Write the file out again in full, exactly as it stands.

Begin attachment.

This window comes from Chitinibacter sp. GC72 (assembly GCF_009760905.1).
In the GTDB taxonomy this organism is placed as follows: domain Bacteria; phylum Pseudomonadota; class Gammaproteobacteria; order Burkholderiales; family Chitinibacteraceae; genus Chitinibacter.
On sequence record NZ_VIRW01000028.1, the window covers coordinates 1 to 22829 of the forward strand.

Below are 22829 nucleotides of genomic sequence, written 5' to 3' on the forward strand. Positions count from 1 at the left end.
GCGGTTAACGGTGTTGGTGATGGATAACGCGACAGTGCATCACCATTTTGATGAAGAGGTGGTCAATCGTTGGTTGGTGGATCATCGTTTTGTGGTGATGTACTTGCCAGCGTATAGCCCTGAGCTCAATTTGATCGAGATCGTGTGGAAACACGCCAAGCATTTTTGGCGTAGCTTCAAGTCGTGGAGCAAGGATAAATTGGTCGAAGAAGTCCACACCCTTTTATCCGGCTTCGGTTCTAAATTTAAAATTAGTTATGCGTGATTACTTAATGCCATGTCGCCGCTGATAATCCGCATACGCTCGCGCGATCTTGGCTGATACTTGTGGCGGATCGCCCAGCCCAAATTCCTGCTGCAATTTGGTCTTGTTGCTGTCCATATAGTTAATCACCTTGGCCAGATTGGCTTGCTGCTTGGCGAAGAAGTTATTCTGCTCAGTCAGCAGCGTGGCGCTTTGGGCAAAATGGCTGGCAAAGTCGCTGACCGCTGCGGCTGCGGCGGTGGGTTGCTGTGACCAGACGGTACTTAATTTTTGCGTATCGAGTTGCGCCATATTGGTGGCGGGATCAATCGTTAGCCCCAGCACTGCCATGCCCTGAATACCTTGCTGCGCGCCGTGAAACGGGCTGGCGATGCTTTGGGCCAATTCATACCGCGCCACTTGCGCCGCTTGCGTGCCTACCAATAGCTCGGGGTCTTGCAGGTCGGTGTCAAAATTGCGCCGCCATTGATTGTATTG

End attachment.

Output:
This window comes from Chitinibacter sp. GC72 (assembly GCF_009760905.1).
In the GTDB taxonomy this organism is placed as follows: domain Bacteria; phylum Pseudomonadota; class Gammaproteobacteria; order Burkholderiales; family Chitinibacteraceae; genus Chitinibacter.
On sequence record NZ_VIRW01000028.1, the window covers coordinates 1 to 22829 of the forward strand.

Below are 22829 nucleotides of genomic sequence, written 5' to 3' on the forward strand. Positions count from 1 at the left end.
GCGGTTAACGGTGTTGGTGATGGATAACGCGACAGTGCATCACCATTTTGATGAAGAGGTGGTCAATCGTTGGTTGGTGGATCATCGTTTTGTGGTGATGTACTTGCCAGCGTATAGCCCTGAGCTCAATTTGATCGAGATCGTGTGGAAACACGCCAAGCATTTTTGGCGTAGCTTCAAGTCGTGGAGCAAGGATAAATTGGTCGAAGAAGTCCACACCCTTTTATCCGGCTTCGGTTCTAAATTTAAAATTAGTTATGCGTGATTACTTAATGCCATGTCGCCGCTGATAATCCGCATACGCTCGCGCGATCTTGGCTGATACTTGTGGCGGATCGCCCAGCCCAAATTCCTGCTGCAATTTGGTCTTGTTGCTGTCCATATAGTTAATCACCTTGGCCAGATTGGCTTGCTGCTTGGCGAAGAAGTTATTCTGCTCAGTCAGCAGCGTGGCGCTTTGGGCAAAATGGCTGGCAAAGTCGCTGACCGCTGCGGCTGCGGCGGTGGGTTGCTGTGACCAGACGGTACTTAATTTTTGCGTATCGAGTTGCGCCATATTGGTGGCGGGATCAATCGTTAGCCCCAGCACTGCCATGCCCTGAATACCTTGCTGCGCGCCGTGAAACGGGCTGGCGATGCTTTGGGCCAATTCATACCGCGCCACTTGCGCCGCTTGCGTGCCTACCAATAGCTCGGGGTCTTGCAGGTCGGTGTCAAAATTGCGCCGCCATTGATTGTATTG